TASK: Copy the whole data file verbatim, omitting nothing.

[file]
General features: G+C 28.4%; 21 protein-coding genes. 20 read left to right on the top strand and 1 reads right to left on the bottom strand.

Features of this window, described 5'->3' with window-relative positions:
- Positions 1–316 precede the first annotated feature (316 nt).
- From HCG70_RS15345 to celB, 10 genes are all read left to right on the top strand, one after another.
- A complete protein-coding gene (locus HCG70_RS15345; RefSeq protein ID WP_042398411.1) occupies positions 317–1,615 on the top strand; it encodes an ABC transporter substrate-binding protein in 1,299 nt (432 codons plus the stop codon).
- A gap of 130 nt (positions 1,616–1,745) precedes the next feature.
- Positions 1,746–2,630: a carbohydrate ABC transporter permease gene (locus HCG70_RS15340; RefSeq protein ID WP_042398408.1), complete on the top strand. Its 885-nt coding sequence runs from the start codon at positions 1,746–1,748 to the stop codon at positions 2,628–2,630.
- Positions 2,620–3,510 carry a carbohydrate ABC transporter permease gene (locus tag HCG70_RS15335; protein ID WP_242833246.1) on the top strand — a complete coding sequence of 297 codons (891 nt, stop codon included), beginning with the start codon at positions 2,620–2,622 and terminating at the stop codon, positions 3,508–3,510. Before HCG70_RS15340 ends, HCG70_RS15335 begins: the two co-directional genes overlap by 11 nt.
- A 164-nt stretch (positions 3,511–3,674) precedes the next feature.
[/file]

General features: G+C 28.4%; 21 protein-coding genes. 20 read left to right on the top strand and 1 reads right to left on the bottom strand.

Features of this window, described 5'->3' with window-relative positions:
- Positions 1–316 precede the first annotated feature (316 nt).
- From HCG70_RS15345 to celB, 10 genes are all read left to right on the top strand, one after another.
- A complete protein-coding gene (locus HCG70_RS15345; RefSeq protein ID WP_042398411.1) occupies positions 317–1,615 on the top strand; it encodes an ABC transporter substrate-binding protein in 1,299 nt (432 codons plus the stop codon).
- A gap of 130 nt (positions 1,616–1,745) precedes the next feature.
- Positions 1,746–2,630: a carbohydrate ABC transporter permease gene (locus HCG70_RS15340; RefSeq protein ID WP_042398408.1), complete on the top strand. Its 885-nt coding sequence runs from the start codon at positions 1,746–1,748 to the stop codon at positions 2,628–2,630.
- Positions 2,620–3,510 carry a carbohydrate ABC transporter permease gene (locus tag HCG70_RS15335; protein ID WP_242833246.1) on the top strand — a complete coding sequence of 297 codons (891 nt, stop codon included), beginning with the start codon at positions 2,620–2,622 and terminating at the stop codon, positions 3,508–3,510. Before HCG70_RS15340 ends, HCG70_RS15335 begins: the two co-directional genes overlap by 11 nt.
- A 164-nt stretch (positions 3,511–3,674) precedes the next feature.